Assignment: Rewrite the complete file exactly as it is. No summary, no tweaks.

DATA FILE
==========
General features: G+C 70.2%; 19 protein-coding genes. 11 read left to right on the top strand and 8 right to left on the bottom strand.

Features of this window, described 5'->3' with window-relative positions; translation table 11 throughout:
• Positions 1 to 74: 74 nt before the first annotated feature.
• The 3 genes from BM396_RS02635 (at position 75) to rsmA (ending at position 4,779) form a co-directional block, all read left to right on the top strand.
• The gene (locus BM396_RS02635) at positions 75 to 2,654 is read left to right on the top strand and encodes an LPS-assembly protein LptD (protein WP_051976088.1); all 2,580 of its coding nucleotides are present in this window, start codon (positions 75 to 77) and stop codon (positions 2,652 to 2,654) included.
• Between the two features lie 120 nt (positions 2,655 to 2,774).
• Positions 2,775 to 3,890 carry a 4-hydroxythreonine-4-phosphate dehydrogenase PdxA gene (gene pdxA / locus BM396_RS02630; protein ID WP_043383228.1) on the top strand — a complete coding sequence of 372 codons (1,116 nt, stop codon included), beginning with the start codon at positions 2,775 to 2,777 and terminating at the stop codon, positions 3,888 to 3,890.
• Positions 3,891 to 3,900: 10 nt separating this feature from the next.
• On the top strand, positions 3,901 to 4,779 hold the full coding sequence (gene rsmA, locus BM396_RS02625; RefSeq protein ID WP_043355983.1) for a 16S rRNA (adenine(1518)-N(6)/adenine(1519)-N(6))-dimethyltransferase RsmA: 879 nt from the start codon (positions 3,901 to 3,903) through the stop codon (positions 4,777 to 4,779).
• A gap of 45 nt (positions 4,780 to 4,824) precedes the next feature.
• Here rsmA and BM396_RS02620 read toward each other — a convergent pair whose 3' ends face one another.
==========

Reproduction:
General features: G+C 70.2%; 19 protein-coding genes. 11 read left to right on the top strand and 8 right to left on the bottom strand.

Features of this window, described 5'->3' with window-relative positions; translation table 11 throughout:
• Positions 1 to 74: 74 nt before the first annotated feature.
• The 3 genes from BM396_RS02635 (at position 75) to rsmA (ending at position 4,779) form a co-directional block, all read left to right on the top strand.
• The gene (locus BM396_RS02635) at positions 75 to 2,654 is read left to right on the top strand and encodes an LPS-assembly protein LptD (protein WP_051976088.1); all 2,580 of its coding nucleotides are present in this window, start codon (positions 75 to 77) and stop codon (positions 2,652 to 2,654) included.
• Between the two features lie 120 nt (positions 2,655 to 2,774).
• Positions 2,775 to 3,890 carry a 4-hydroxythreonine-4-phosphate dehydrogenase PdxA gene (gene pdxA / locus BM396_RS02630; protein ID WP_043383228.1) on the top strand — a complete coding sequence of 372 codons (1,116 nt, stop codon included), beginning with the start codon at positions 2,775 to 2,777 and terminating at the stop codon, positions 3,888 to 3,890.
• Positions 3,891 to 3,900: 10 nt separating this feature from the next.
• On the top strand, positions 3,901 to 4,779 hold the full coding sequence (gene rsmA, locus BM396_RS02625; RefSeq protein ID WP_043355983.1) for a 16S rRNA (adenine(1518)-N(6)/adenine(1519)-N(6))-dimethyltransferase RsmA: 879 nt from the start codon (positions 3,901 to 3,903) through the stop codon (positions 4,777 to 4,779).
• A gap of 45 nt (positions 4,780 to 4,824) precedes the next feature.
• Here rsmA and BM396_RS02620 read toward each other — a convergent pair whose 3' ends face one another.